Unfortunately there came more clouds so the rising sun disappeared and we drove 20 miles to the north just before Rotterdam and the sky was more clear at this place. Again we took some pictures but the maximum covering of the sun had been a few minutes before. After all this wasn’t really a pity, we were very lucky to have seen the rising of the sun and be able to make some nice pictures of the partial eclipse. Many people in the Netherlands saw less or even nothing.
Send us or comment more solar eclipse photos to post here. ken : [kremerken at yahoo.com]
More Readers Photos and Eyewitness Accounts. Beautiful, Thanks ! ken
Story and Photos sent me by Stefano De Rosa. Turin, Italy
Early in the morning, I moved to a site close to Turin (Italy) where the forecast was not so bad as in my city to try to observe and photograph the partial solar eclipse. Unfortunately, when I arrived it was cloudy and foggy and so decided to go back home. Technical details: Canon Eos 1000d, F/22; 150-500mm lens @ 500mm; ISO. 1/1600 sec
Suddenly, as I was sadly driving on the motorway, close to the city of Alessandria, noticed a little break on the clouds from my rearview mirror: I stopped the car and, after a quick set up, managed to capture the crescent Sun!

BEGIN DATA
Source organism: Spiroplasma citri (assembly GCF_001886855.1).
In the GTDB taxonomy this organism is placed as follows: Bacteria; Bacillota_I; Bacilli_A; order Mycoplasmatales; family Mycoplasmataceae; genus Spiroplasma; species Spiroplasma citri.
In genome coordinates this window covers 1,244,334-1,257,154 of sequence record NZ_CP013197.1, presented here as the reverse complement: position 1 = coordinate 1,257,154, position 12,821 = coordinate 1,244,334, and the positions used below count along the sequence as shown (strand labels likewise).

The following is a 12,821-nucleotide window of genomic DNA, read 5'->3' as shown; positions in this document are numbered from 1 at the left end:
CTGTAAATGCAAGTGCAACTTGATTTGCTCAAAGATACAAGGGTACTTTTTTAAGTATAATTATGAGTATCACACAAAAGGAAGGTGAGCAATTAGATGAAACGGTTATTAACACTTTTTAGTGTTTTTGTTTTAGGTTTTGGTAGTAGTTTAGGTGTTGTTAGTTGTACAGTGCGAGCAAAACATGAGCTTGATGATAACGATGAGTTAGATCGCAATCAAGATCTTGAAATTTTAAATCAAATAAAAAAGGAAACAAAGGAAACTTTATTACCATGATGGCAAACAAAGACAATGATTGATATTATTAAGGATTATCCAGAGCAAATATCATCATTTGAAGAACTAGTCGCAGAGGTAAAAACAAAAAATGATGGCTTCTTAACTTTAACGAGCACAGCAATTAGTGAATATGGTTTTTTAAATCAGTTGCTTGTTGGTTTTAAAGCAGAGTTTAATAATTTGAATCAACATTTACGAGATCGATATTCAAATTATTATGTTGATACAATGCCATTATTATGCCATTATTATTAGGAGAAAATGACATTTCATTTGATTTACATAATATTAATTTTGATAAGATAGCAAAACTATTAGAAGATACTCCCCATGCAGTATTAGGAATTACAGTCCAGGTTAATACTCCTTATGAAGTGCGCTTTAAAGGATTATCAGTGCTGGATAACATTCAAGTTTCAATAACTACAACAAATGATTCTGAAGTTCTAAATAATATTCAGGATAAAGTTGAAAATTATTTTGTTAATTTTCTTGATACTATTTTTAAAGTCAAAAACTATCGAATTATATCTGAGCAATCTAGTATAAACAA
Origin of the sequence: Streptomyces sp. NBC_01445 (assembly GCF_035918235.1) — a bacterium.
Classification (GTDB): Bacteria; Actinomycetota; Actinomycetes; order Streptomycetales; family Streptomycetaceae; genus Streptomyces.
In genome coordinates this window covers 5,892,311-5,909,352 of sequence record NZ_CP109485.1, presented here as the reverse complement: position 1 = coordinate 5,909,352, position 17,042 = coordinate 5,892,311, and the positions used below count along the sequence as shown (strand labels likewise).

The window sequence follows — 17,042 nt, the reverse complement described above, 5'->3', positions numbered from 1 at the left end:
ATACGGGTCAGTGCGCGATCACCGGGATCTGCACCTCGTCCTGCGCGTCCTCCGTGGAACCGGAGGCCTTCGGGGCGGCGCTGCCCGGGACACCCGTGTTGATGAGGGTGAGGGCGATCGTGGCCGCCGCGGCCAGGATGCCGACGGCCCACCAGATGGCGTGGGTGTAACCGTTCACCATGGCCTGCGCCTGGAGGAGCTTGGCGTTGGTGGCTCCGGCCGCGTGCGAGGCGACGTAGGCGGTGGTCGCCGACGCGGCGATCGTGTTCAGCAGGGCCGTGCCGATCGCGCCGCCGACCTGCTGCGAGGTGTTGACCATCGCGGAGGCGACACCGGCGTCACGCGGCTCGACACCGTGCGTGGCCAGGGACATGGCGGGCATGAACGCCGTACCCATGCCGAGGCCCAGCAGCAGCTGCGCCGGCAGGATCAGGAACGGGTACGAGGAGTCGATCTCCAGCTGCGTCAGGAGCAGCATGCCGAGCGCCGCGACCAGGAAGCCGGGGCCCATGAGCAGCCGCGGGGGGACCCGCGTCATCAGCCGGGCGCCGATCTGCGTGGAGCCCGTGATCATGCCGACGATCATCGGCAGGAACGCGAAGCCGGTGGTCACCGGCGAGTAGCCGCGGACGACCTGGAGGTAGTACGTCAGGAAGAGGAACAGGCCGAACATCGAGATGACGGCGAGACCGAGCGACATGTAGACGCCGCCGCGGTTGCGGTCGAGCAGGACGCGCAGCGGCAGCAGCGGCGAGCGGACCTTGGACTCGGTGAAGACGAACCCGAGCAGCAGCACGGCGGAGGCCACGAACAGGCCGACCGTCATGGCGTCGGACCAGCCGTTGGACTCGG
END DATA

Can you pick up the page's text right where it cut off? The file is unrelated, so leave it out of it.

http://ofpink.wordpress.com Well, I hope you carefully looked back before hitting the brakes ! – ken
Story and Photos sent me by Roy Keeris, Zeist, The Netherlands
Me and a friend (Casper ter Kuile) wanted to see the eclipse from The Netherlands. If clouds should intervene, we planned to drive a little (max. a couple of hours) to a place with a better chance for a clear sky. During the night we checked weather forecasts and satellite images. We were pretty unsure if we would succeed in seeing the eclipse, because it was pretty cloudy, and especially the low clouds tend to be quite unpredictable. In the end we chose to drive to Middelkerke (near Oostende) in Belgium because of a clear spot approaching from the North Sea.
We arrived at the Belgian coast just in time before sunrise. There we witnessed the eclipse from the top of a dune. About 25 minutes after sunrise the sun appeared from behind the lower clouds, just when the eclipse was at its maximum. It was magical!
First we saw the right ‘horn’ and then the left one appeared. From then on we watched the rest of the eclipse and took many pictures. [no pics from Casper ??]
Later we heard that despite the clouds, many people in The Netherlands were able to see the eclipse. There was a long stretch with a clear zone in the clouds- near the border of Germany.